is_Of and has_: Predicate Naming
Prolog is a declarative language, we have the joy of telling the computer what is, and run our programs by allowing the computer to deduce what is true. As programmers we often have to read code for ourselves and figure out what is true. This naming convention can help us do that by making our intentions explicit.
In “The Art of Prolog”, Richard O’Keefe lays out his advice for the order of arguments in predicates. To overly simplify, inbuilt binary predicates such as
succ/2 would expect, as it’s primary use-case, the first argument to be the input case, and the second to be the output case:
succ(3, N). This is Prolog, so of course it will also work with
This is a general convention that experienced Prolog programmers begin to intuit. This is why we can read `father(bob, bill).` as “the father of bob is bill”, same as “the successor (succ) of 3 is N”. In predicate logic we’d read it as “bob father bill”, which isn’t really the most grammatical of English and is rather confusing. The predicate logic reading suggests that "bob is the father of bill". If we're honest, we can't be sure if it's “the father of bob is bill” or “bob’s father is bill”.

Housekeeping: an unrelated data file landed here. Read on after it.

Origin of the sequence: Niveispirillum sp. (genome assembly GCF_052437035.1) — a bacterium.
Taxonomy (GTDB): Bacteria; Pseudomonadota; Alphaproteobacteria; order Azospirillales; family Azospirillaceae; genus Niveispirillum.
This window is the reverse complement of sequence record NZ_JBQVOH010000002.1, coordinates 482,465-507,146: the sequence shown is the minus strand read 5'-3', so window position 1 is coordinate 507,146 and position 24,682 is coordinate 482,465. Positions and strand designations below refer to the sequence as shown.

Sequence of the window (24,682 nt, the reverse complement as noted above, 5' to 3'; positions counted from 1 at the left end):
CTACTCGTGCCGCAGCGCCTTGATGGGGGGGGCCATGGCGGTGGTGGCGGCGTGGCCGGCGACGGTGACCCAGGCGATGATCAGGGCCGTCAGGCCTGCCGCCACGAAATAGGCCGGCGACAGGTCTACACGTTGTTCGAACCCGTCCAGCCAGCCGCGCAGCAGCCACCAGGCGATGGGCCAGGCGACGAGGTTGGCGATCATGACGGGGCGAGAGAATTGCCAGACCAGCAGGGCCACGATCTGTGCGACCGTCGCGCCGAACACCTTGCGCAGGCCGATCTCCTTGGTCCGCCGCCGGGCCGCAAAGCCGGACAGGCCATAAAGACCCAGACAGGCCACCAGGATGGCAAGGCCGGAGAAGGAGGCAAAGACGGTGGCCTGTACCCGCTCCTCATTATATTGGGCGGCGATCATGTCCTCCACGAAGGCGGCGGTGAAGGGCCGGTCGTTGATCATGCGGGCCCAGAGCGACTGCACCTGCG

So let’s use a naming convention found in some Knowledge representation circles: `is_Of` and `has_`. Applied to `father/2` we’d then have `isFatherOf(bob, bill)` and `hasFather(bill, bob)`. Now we can read them in both the input/output style: “is father of bob is bill” or better in the predicate logic style “bob is father of bill”, either way it means the same thing without ambiguity.
This particular naming convention is particularly useful when writing your own facts in your data/knowledge-base. Code your intention: `is_Of` and `has_`.